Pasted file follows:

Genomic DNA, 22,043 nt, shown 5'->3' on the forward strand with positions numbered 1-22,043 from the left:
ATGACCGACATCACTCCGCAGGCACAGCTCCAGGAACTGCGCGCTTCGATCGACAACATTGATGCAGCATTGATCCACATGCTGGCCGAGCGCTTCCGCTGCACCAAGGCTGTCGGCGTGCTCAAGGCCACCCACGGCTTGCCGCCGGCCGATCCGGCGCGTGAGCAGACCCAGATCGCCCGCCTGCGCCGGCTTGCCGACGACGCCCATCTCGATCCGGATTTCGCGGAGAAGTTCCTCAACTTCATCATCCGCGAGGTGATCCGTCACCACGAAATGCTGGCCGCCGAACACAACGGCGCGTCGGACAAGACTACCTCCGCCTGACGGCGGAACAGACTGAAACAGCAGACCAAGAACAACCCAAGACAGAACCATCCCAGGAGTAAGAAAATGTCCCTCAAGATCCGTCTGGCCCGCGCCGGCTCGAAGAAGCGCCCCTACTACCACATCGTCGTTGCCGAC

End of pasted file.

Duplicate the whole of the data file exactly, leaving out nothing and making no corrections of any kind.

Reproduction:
Genomic DNA, 22,043 nt, shown 5'->3' on the forward strand with positions numbered 1-22,043 from the left:
ATGACCGACATCACTCCGCAGGCACAGCTCCAGGAACTGCGCGCTTCGATCGACAACATTGATGCAGCATTGATCCACATGCTGGCCGAGCGCTTCCGCTGCACCAAGGCTGTCGGCGTGCTCAAGGCCACCCACGGCTTGCCGCCGGCCGATCCGGCGCGTGAGCAGACCCAGATCGCCCGCCTGCGCCGGCTTGCCGACGACGCCCATCTCGATCCGGATTTCGCGGAGAAGTTCCTCAACTTCATCATCCGCGAGGTGATCCGTCACCACGAAATGCTGGCCGCCGAACACAACGGCGCGTCGGACAAGACTACCTCCGCCTGACGGCGGAACAGACTGAAACAGCAGACCAAGAACAACCCAAGACAGAACCATCCCAGGAGTAAGAAAATGTCCCTCAAGATCCGTCTGGCCCGCGCCGGCTCGAAGAAGCGCCCCTACTACCACATCGTCGTTGCCGAC